Data thirst is hurting Tana River basin
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28 October 2019 Author :   Karitu Njagi

ADDIS ABABA, Ethiopia (PAMACC News) - Scientists are struggling to figure out the level of environmental pressure facing the Tana river basin due to lack of reliable data.

And such data bankruptcy is affecting hydroelectric power generation in Kenya, Willis Ochieng’, the energy and chief planner at the Kenya Electricity Generating Company (KENGEN), said during the ongoing African Climate Risks meeting in Addis Ababa, Ethiopia.

According to Ochieng’, most of the data about the Tana river basin is either untimely or unreliable. For instance, he said, this year’s flood forecasting which can help plan how to avoid water spillage has not been done.

“We use the forecasts for planning and operation to ensure water use is sustainable. The seasonal forecasts helps us in managing the dams. This way we are able to project the amount of energy we can generate during a particular season,” said Ochieng’.

For instance, in April 2018, the abrupt heavy rains resulted in water rising to a level of around 1.7 meters in the dams within 24 hours. Such a surge can affect the hydro power plant because it is the only unit that can manage system fluctuations.     

“That was too much than what our machines could take. Luckily we had alerts from Kenya Meteorological Department warning there would be heavy rains. We used the forecasts to adjust to the situation. In the absence of this information we would only have waited to see what is happening,” said Ochieng’.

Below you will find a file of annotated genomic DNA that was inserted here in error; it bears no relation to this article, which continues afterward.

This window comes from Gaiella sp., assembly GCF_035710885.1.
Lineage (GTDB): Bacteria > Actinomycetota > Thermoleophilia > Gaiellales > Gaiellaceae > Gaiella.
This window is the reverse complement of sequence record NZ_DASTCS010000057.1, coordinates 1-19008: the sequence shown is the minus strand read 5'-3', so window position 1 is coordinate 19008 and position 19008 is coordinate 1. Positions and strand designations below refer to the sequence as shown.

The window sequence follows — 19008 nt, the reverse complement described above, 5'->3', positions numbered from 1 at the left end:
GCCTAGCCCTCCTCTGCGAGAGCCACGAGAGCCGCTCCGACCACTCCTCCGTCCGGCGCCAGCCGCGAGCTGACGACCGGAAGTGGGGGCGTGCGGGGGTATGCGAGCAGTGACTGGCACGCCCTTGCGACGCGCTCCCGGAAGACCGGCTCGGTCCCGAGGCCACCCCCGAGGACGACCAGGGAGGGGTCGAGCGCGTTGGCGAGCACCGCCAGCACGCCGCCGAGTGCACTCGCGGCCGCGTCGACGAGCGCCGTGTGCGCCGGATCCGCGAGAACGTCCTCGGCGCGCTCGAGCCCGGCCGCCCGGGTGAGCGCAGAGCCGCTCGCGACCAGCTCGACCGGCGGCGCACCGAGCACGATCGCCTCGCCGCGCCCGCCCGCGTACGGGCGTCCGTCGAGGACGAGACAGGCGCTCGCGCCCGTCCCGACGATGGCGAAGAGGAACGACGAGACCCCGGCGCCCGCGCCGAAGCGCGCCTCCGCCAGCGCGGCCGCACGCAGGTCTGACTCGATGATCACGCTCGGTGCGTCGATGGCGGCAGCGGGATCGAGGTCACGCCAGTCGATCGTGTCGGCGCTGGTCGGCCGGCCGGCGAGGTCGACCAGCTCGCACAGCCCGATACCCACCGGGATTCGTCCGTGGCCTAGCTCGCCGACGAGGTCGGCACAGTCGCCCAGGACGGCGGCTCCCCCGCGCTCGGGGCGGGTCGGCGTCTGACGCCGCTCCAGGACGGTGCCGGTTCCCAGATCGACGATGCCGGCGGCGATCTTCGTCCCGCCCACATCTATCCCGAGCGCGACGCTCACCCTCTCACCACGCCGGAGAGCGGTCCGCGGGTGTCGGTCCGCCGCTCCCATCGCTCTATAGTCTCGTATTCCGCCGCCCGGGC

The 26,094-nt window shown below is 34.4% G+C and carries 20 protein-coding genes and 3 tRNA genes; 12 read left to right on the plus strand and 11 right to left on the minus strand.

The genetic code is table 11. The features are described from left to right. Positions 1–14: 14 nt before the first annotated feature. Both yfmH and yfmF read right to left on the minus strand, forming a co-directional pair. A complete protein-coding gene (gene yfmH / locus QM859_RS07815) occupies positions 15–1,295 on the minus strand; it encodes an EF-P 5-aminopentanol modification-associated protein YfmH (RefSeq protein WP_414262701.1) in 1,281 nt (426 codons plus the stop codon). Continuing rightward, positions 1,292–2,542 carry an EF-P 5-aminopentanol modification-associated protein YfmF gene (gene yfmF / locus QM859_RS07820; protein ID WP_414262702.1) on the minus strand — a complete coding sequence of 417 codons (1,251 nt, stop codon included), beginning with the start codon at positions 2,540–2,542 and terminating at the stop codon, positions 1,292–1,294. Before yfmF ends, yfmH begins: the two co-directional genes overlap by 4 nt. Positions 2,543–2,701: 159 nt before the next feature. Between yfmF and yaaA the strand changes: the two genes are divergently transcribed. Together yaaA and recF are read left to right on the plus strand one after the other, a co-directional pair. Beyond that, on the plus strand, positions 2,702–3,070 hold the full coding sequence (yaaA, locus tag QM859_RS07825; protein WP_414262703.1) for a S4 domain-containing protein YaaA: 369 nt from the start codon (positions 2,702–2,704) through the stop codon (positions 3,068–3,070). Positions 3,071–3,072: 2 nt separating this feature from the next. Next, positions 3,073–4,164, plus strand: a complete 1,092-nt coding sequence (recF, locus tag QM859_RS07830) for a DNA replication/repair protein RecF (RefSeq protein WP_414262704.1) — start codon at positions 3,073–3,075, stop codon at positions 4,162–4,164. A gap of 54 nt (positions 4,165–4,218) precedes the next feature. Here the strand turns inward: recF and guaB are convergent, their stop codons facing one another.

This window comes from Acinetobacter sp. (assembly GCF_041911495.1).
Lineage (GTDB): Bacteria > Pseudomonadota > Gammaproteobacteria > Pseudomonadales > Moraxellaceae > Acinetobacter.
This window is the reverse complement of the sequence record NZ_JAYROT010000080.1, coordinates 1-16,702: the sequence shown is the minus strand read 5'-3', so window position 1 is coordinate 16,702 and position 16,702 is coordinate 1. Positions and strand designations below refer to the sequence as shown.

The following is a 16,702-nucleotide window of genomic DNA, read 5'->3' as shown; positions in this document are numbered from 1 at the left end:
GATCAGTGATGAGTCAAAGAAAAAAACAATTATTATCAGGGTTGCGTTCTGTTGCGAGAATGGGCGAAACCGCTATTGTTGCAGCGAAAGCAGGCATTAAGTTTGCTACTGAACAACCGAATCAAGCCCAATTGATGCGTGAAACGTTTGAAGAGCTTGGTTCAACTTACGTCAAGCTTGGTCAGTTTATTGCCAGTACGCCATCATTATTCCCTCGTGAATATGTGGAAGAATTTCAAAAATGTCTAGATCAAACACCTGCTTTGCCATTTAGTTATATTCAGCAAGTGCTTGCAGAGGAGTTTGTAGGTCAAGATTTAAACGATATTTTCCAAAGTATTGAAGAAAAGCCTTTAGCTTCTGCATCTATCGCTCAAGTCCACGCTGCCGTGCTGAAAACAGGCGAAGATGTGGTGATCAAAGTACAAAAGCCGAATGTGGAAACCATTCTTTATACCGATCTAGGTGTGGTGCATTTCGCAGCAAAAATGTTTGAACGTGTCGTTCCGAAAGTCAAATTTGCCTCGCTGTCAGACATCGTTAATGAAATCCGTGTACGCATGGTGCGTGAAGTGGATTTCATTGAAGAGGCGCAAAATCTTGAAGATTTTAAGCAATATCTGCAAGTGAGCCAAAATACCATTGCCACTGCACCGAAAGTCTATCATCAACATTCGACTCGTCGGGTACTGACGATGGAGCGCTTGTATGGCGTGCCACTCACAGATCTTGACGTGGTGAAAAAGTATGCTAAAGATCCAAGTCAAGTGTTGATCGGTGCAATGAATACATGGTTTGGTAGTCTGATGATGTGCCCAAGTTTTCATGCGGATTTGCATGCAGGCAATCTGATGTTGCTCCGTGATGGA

Zachary Atheru, programme officer at the IGAD Climate Prediction and Applications Center (ICPAC) acknowledged that Kenya, and other African countries are facing a weather data crisis.

This is because most hydrological stations installed in the region, including in the Tana river basin, have flunked.

Also, said Atheru, most countries that have installed automatic weather stations are not reporting the data collected through them.

“In the IGAD region hydrological data is considered as a security asset. For security reasons, most water agencies do not share this data,” said Atheru, adding that the global framework for climate services requires countries to collect and share as much weather data as possible.

Ali Ramtu, the senior acting director in charge of aeronautical and meteorological services at the Kenya Meteorological Department (KMD) acknowledged that most weather observation stations, including those in the Tana river basin, have closed down.

He accused the government of neglecting investment in weather forecasting, adding that the sector does not receive funding from the government.

“We used to have a lot of observational stations but they have died because most of them were on voluntary. Even if we get any funding from donors we are not supposed to use it at the county level but submit it to the Treasury. In most cases it does not come back to us,” said Ramtu.

Masinga dam which is the upper reservoir in the Tana river basin has a capacity of 1.56 billion cubic meters, while Kiambere dam in the lower reservoir can store about 585 milion cubic meters of water.

“KENGEN may not reach everywhere. We may not just go everywhere for the purpose of data collection. This is why we need partnerships with other institutions,” said Ochieng’.

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